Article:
Glaucoma can change the way you see your future.
Here’s what you need to know about this sight-threatening disease.
What is Glaucoma?
The optic nerve is the pathway that carries the images we see to the brain. Glaucoma is a disease that causes damage to the optic nerve, often without symptoms or early warning signs. With proper medical care, glaucoma may be treated and controlled. If left untreated, however, glaucoma can destroy the optic nerve, leading to vision loss.
Are You at Risk?
Doctors used to think that high intraocular pressure(IOP) caused glaucoma. Now, they know that other factors are involved be3cause even people with normal IOP can have vision loss from glaucoma.
Some of the other risk factors that may increase your risk of glaucoma include:
- Increasing age
- African heritage
- Family history
- Injury or trauma to the eye
- Long-term steroid treatment
- High blood pressure
An eye examination, including specialized testing provided by Corinth Eye Clinic, is the only way your doctor can diagnose glaucoma because most people with glaucoma show no noticeable symptoms. During your exam, your doctor may these and other tests:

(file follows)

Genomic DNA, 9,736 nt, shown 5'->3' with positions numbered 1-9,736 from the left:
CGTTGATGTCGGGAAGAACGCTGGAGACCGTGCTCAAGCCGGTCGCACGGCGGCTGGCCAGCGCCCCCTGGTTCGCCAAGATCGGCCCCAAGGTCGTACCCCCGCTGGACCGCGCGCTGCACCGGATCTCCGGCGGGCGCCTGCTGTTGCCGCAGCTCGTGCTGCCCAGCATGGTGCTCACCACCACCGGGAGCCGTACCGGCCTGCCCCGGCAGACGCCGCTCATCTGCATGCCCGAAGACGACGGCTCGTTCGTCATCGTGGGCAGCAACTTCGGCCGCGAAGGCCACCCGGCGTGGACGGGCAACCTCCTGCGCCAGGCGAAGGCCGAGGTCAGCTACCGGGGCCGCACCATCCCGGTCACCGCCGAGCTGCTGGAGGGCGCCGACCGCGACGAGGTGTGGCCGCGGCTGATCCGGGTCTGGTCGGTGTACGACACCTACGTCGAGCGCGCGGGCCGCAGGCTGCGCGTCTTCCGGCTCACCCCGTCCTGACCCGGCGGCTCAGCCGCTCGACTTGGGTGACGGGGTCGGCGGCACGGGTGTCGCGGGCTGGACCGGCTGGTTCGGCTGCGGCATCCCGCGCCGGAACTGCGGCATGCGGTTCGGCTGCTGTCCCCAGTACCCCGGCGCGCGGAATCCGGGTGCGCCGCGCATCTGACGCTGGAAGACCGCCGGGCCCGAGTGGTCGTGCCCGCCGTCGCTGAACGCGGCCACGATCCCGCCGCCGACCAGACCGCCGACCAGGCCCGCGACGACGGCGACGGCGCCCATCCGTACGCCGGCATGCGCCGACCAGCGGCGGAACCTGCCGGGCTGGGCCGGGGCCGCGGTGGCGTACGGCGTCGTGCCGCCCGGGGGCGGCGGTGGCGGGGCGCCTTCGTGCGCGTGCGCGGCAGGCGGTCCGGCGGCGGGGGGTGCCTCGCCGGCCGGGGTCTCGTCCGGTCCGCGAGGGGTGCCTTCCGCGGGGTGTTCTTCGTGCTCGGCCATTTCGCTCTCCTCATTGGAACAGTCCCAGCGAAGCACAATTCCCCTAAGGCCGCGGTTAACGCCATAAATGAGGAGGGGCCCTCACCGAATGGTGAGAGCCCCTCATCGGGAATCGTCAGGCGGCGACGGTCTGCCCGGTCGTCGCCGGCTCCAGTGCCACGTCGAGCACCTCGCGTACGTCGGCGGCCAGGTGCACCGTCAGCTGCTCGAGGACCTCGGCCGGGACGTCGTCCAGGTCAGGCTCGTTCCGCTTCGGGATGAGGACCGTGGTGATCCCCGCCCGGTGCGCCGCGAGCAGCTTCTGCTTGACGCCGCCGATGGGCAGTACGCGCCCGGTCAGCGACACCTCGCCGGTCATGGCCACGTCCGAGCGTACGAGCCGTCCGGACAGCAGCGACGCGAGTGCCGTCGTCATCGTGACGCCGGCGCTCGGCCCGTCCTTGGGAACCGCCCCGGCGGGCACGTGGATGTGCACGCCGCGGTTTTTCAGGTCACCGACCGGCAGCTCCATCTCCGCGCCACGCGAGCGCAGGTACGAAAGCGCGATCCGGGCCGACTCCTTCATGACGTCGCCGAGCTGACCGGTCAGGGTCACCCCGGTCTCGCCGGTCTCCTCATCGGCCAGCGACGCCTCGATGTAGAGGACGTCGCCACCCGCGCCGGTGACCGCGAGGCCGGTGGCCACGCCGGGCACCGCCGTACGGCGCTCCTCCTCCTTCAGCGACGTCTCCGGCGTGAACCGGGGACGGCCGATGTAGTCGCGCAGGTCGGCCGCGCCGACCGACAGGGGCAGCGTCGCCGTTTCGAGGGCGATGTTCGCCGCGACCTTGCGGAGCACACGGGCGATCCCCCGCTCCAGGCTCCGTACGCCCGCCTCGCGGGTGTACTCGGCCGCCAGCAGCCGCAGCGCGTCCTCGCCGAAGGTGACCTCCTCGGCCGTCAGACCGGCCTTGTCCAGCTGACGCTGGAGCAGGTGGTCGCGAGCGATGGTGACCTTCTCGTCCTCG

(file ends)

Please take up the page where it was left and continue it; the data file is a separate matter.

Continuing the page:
- Tonometer: To measure the inner pressure of your eye, also called your IOP
- Visual Field Analyzer: To check your peripheral vision.
- Heidelberg Retina Tomograph II (HRT II): To measure the size, depth and shape of your optic nerve. This test is especially useful for detecting small changes over time. It could help your doctor diagnose glaucoma years before symptoms become apparent.
Glaucoma is a chronic disease that must be treated for life. Although not curable, glaucoma is manageable, and most people with glaucoma do not go blind. If you are diagnosed with glaucoma, your doctor will determine the best treatment for you. Typically, this involves the use of drops to control the pressure in your eye. Occasionally, your doctor may recommend either laser treatment or surgery.
Keep the Future in Sight
Remember, the best way to prevent vision loss from glaucoma is to take your drops as your doctor prescribes and have eye examinations at appropriate intervals.